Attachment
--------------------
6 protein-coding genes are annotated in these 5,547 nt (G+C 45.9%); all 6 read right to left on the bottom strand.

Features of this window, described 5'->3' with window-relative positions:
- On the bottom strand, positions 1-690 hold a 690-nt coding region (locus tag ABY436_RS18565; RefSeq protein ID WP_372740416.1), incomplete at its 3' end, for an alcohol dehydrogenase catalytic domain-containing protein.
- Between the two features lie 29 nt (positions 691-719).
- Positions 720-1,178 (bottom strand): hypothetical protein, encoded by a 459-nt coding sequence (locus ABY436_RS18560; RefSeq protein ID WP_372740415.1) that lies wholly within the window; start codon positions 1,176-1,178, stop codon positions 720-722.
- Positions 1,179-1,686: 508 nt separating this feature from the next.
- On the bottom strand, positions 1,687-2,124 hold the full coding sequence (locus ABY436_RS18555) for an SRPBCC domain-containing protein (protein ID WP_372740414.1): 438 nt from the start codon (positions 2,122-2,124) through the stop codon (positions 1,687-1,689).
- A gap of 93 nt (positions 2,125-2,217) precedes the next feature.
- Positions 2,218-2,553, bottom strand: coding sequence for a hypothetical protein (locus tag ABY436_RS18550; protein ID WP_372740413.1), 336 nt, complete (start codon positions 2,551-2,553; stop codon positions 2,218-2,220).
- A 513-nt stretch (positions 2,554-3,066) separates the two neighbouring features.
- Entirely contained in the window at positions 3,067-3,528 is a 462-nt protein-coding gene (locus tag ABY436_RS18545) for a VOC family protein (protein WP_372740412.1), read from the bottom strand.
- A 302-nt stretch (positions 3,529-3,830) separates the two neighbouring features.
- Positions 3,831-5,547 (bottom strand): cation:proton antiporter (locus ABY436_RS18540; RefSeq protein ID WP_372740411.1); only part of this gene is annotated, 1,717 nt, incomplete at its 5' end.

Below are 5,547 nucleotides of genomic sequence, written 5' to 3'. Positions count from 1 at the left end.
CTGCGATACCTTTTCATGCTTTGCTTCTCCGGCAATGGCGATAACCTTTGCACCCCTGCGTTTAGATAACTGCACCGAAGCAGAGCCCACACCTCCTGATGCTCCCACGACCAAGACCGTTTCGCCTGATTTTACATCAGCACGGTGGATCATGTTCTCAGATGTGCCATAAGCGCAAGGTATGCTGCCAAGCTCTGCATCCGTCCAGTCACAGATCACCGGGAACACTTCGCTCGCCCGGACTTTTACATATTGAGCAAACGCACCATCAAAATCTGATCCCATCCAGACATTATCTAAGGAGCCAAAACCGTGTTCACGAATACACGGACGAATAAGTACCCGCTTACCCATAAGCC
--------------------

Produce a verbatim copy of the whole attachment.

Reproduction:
6 protein-coding genes are annotated in these 5,547 nt (G+C 45.9%); all 6 read right to left on the bottom strand.

Features of this window, described 5'->3' with window-relative positions:
- On the bottom strand, positions 1-690 hold a 690-nt coding region (locus tag ABY436_RS18565; RefSeq protein ID WP_372740416.1), incomplete at its 3' end, for an alcohol dehydrogenase catalytic domain-containing protein.
- Between the two features lie 29 nt (positions 691-719).
- Positions 720-1,178 (bottom strand): hypothetical protein, encoded by a 459-nt coding sequence (locus ABY436_RS18560; RefSeq protein ID WP_372740415.1) that lies wholly within the window; start codon positions 1,176-1,178, stop codon positions 720-722.
- Positions 1,179-1,686: 508 nt separating this feature from the next.
- On the bottom strand, positions 1,687-2,124 hold the full coding sequence (locus ABY436_RS18555) for an SRPBCC domain-containing protein (protein ID WP_372740414.1): 438 nt from the start codon (positions 2,122-2,124) through the stop codon (positions 1,687-1,689).
- A gap of 93 nt (positions 2,125-2,217) precedes the next feature.
- Positions 2,218-2,553, bottom strand: coding sequence for a hypothetical protein (locus tag ABY436_RS18550; protein ID WP_372740413.1), 336 nt, complete (start codon positions 2,551-2,553; stop codon positions 2,218-2,220).
- A 513-nt stretch (positions 2,554-3,066) separates the two neighbouring features.
- Entirely contained in the window at positions 3,067-3,528 is a 462-nt protein-coding gene (locus tag ABY436_RS18545) for a VOC family protein (protein WP_372740412.1), read from the bottom strand.
- A 302-nt stretch (positions 3,529-3,830) separates the two neighbouring features.
- Positions 3,831-5,547 (bottom strand): cation:proton antiporter (locus ABY436_RS18540; RefSeq protein ID WP_372740411.1); only part of this gene is annotated, 1,717 nt, incomplete at its 5' end.

Below are 5,547 nucleotides of genomic sequence, written 5' to 3'. Positions count from 1 at the left end.
CTGCGATACCTTTTCATGCTTTGCTTCTCCGGCAATGGCGATAACCTTTGCACCCCTGCGTTTAGATAACTGCACCGAAGCAGAGCCCACACCTCCTGATGCTCCCACGACCAAGACCGTTTCGCCTGATTTTACATCAGCACGGTGGATCATGTTCTCAGATGTGCCATAAGCGCAAGGTATGCTGCCAAGCTCTGCATCCGTCCAGTCACAGATCACCGGGAACACTTCGCTCGCCCGGACTTTTACATATTGAGCAAACGCACCATCAAAATCTGATCCCATCCAGACATTATCTAAGGAGCCAAAACCGTGTTCACGAATACACGGACGAATAAGTACCCGCTTACCCATAAGCC